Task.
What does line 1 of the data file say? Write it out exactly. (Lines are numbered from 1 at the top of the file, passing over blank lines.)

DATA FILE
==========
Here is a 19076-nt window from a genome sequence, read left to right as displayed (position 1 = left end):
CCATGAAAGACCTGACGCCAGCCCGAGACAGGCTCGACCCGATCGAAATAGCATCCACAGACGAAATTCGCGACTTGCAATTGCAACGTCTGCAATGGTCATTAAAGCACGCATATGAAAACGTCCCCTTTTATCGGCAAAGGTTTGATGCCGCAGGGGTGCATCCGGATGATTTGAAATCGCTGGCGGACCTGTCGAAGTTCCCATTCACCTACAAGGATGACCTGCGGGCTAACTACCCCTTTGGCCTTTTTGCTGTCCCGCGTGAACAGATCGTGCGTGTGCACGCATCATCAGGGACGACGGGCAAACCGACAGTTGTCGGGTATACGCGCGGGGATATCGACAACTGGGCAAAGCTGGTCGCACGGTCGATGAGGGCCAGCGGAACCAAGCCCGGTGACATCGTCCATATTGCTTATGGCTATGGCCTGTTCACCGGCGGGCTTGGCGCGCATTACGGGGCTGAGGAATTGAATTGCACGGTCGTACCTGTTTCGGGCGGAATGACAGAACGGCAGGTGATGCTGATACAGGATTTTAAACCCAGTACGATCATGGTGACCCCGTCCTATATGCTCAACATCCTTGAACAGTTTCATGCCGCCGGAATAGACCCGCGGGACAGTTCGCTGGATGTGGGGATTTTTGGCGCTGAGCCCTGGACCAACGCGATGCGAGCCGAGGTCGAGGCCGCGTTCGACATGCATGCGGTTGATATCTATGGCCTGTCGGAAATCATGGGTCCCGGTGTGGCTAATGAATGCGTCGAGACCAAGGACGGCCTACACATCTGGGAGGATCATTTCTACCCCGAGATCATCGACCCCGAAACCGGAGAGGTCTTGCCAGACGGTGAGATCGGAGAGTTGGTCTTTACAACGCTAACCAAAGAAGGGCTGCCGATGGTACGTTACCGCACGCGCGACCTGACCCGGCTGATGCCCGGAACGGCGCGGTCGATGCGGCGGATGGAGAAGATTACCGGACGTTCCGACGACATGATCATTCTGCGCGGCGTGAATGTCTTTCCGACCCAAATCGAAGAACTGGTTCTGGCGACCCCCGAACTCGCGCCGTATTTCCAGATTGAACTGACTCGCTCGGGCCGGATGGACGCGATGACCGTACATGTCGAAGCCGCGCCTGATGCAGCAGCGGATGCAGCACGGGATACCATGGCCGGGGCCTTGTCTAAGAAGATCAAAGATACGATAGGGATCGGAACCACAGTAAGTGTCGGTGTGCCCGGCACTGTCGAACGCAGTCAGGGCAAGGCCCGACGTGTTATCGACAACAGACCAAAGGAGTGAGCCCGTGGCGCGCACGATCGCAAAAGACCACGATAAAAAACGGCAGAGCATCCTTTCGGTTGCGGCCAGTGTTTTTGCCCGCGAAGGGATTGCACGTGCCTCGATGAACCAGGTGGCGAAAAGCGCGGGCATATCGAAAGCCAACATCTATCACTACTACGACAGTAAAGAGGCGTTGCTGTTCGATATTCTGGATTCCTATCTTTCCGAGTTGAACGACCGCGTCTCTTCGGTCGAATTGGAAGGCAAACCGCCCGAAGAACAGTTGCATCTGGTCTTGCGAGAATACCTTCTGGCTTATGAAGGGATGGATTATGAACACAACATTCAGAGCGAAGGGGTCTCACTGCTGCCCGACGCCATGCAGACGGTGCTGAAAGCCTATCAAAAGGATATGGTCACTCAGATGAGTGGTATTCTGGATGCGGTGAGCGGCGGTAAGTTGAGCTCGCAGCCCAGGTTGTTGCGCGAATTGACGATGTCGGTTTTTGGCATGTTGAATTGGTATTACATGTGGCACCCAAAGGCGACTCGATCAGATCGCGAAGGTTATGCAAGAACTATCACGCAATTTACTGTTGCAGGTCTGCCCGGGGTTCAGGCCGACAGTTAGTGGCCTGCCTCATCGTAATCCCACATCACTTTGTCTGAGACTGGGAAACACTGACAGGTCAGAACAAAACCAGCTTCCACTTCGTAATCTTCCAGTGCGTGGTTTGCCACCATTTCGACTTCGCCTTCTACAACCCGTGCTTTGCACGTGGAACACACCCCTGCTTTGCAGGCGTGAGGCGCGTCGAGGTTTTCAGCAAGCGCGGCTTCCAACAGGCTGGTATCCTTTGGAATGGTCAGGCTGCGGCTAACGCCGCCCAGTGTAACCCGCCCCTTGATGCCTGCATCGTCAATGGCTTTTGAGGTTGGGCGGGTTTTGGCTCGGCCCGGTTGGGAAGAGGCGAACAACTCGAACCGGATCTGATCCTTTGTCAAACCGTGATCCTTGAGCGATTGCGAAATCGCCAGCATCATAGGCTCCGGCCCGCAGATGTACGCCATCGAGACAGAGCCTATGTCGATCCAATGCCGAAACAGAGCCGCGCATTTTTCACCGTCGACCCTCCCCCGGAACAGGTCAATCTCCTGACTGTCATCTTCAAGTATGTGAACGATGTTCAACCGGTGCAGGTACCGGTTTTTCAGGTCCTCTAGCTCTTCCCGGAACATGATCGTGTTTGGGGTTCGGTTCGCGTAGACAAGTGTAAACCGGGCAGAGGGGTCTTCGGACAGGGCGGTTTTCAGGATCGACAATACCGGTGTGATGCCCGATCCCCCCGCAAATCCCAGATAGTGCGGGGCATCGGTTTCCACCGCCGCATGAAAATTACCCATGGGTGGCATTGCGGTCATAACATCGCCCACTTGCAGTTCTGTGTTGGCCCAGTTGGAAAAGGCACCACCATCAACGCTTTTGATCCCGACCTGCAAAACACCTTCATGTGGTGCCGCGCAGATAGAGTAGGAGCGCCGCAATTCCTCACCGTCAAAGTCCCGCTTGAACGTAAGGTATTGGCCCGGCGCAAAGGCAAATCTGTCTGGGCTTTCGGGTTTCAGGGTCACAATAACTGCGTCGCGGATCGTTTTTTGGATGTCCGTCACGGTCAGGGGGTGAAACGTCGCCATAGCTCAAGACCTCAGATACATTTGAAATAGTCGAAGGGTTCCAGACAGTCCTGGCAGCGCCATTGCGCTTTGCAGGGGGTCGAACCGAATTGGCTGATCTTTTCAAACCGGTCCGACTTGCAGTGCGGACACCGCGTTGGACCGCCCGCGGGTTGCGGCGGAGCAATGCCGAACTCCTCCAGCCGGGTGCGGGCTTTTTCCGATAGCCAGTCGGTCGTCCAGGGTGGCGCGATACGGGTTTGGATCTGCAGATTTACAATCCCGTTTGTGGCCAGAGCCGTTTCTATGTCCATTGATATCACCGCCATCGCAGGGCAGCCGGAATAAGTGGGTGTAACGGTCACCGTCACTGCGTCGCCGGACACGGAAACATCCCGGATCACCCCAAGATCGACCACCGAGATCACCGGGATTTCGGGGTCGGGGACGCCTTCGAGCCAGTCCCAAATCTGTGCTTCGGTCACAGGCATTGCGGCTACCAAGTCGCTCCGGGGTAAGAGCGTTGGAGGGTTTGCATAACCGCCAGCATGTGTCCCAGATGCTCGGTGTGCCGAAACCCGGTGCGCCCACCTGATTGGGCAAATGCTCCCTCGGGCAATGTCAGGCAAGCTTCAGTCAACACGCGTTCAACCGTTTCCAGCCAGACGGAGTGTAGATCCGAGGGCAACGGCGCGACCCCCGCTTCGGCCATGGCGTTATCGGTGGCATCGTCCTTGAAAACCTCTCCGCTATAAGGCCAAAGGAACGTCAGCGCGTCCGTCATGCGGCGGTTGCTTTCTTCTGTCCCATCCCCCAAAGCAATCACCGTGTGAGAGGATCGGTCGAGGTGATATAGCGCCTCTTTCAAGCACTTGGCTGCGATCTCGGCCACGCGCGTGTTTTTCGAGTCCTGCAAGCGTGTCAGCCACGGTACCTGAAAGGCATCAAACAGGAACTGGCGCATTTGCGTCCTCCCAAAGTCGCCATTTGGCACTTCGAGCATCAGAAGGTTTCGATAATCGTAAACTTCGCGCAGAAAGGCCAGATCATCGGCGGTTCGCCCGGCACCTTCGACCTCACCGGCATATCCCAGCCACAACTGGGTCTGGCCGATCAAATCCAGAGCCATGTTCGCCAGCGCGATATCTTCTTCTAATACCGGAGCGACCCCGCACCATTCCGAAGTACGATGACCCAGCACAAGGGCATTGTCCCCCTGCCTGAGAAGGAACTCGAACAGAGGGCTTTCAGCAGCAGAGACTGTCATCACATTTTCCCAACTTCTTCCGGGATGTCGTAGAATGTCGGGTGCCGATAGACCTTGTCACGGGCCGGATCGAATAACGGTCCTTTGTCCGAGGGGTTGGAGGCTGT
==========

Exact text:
Here is a 19076-nt window from a genome sequence, read left to right as displayed (position 1 = left end):